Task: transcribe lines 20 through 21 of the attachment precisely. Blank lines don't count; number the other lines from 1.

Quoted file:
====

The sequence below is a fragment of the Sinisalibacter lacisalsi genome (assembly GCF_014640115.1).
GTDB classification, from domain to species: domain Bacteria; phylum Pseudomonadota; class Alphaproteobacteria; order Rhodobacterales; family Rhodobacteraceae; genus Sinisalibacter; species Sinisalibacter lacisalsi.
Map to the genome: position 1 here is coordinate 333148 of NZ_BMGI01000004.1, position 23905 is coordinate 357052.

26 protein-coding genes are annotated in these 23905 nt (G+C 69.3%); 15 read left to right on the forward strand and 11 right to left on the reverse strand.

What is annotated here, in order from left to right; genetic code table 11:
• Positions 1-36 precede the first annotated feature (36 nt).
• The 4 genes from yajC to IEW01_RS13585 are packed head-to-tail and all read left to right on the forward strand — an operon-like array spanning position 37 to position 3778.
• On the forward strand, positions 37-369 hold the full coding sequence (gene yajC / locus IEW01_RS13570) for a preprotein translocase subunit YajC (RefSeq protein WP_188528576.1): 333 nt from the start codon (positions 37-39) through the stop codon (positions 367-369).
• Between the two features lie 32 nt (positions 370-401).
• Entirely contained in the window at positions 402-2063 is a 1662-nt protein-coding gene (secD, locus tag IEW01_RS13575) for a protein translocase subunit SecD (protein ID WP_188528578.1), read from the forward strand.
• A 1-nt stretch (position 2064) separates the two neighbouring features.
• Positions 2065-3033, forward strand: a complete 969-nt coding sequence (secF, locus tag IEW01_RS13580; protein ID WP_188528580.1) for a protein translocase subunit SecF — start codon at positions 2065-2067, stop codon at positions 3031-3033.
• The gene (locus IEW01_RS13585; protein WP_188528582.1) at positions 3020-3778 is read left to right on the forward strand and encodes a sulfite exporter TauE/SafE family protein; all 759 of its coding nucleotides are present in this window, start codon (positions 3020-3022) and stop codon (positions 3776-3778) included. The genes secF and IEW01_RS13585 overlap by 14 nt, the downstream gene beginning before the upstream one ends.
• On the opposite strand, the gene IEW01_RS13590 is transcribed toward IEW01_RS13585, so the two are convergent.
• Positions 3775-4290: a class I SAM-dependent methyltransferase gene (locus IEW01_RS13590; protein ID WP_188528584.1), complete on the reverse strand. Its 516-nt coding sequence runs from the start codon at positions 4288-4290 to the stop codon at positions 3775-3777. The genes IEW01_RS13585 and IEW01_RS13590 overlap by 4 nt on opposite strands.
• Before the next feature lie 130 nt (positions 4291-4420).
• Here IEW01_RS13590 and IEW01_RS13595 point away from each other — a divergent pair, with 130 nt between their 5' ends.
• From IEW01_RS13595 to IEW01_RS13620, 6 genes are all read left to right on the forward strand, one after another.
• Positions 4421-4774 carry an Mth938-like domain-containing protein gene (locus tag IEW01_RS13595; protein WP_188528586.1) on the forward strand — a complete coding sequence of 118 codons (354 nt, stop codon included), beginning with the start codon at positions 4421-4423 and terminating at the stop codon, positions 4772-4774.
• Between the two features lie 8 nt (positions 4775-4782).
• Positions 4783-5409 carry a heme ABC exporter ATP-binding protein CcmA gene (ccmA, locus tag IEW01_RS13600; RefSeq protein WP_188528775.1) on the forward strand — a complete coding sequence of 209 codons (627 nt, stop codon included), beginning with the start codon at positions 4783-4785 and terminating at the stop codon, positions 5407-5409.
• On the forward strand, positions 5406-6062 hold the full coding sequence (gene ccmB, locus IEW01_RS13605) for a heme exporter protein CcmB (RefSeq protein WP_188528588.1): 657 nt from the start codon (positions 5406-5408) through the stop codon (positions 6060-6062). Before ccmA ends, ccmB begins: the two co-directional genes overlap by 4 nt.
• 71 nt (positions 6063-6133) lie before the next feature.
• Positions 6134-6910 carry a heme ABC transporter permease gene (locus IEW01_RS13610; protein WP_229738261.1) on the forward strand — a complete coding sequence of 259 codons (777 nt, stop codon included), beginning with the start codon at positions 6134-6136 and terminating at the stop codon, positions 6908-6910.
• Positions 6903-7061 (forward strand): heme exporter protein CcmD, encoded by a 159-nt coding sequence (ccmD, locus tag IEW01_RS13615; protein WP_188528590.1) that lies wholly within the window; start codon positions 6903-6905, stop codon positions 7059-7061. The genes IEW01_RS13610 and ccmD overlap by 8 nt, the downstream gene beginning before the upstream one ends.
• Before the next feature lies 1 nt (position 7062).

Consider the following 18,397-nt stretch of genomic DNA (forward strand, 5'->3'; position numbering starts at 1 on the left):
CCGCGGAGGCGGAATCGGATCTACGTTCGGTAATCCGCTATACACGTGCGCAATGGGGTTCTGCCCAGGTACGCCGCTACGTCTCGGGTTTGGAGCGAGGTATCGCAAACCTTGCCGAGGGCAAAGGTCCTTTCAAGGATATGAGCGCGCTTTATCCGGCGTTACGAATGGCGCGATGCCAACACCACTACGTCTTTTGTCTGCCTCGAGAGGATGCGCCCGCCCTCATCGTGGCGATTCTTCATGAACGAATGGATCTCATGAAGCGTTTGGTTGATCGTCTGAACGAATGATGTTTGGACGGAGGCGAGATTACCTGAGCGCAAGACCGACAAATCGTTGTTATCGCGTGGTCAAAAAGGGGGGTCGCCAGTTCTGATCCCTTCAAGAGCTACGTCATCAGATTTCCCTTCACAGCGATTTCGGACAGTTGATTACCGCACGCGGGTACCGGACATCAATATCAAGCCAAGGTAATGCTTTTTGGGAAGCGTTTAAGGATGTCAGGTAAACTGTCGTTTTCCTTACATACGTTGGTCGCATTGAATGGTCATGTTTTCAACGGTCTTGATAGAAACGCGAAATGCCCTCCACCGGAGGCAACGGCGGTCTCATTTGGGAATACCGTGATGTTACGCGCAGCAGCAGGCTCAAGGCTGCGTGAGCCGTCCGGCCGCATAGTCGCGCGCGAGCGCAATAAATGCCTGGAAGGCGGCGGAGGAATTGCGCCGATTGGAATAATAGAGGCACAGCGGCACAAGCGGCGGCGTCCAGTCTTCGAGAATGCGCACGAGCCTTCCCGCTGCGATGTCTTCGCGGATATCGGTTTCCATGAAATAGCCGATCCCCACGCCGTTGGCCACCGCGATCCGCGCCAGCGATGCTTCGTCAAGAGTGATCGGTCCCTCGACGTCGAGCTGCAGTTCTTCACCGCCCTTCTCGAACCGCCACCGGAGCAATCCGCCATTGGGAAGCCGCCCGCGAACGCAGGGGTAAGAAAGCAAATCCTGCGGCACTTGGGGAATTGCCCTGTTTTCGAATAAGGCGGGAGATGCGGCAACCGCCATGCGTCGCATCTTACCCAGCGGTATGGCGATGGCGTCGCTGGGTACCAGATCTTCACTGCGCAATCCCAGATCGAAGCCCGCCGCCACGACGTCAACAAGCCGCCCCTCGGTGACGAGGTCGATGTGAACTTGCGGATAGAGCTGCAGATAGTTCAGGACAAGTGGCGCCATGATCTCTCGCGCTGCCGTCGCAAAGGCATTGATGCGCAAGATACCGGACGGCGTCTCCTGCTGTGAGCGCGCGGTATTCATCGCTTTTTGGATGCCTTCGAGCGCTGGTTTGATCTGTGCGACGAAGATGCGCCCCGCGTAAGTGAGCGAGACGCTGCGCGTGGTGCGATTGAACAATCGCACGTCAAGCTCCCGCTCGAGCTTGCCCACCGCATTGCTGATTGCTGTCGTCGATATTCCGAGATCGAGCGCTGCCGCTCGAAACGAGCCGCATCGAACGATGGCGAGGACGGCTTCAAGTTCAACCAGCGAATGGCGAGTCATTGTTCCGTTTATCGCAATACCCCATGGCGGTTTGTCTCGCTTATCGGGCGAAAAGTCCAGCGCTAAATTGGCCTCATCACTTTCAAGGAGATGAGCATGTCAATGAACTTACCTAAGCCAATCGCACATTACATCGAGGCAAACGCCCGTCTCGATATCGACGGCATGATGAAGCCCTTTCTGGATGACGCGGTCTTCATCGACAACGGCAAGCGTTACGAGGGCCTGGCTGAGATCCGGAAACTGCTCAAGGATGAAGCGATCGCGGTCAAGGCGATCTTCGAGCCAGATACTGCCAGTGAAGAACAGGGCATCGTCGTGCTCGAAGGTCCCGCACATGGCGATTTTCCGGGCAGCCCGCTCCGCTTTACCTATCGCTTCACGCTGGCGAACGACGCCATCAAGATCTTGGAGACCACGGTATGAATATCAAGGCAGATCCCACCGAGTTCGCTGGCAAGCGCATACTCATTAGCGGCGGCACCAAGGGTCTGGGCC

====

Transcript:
• Between the two features lie 8 nt (positions 4775-4782).
• Positions 4783-5409 carry a heme ABC exporter ATP-binding protein CcmA gene (ccmA, locus tag IEW01_RS13600; RefSeq protein WP_188528775.1) on the forward strand — a complete coding sequence of 209 codons (627 nt, stop codon included), beginning with the start codon at positions 4783-4785 and terminating at the stop codon, positions 5407-5409.